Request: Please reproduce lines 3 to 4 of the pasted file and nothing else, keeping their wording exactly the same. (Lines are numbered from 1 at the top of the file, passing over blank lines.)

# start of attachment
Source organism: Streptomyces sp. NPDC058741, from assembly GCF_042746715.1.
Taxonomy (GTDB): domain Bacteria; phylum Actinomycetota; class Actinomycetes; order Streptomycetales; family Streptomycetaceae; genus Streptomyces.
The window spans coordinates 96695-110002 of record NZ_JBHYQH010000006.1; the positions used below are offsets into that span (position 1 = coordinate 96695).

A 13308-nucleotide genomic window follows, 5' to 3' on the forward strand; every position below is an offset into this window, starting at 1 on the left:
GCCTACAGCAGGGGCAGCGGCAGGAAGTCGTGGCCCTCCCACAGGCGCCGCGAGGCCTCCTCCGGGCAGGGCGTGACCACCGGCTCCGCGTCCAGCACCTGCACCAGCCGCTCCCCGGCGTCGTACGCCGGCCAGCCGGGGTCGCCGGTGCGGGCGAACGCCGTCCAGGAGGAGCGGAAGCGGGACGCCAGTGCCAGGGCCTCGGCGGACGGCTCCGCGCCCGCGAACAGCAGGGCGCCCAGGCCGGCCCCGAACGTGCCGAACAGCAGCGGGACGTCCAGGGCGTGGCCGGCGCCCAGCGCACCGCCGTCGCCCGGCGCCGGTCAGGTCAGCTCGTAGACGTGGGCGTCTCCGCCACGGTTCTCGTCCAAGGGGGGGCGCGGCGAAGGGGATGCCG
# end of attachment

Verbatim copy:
The window spans coordinates 96695-110002 of record NZ_JBHYQH010000006.1; the positions used below are offsets into that span (position 1 = coordinate 96695).

A 13308-nucleotide genomic window follows, 5' to 3' on the forward strand; every position below is an offset into this window, starting at 1 on the left: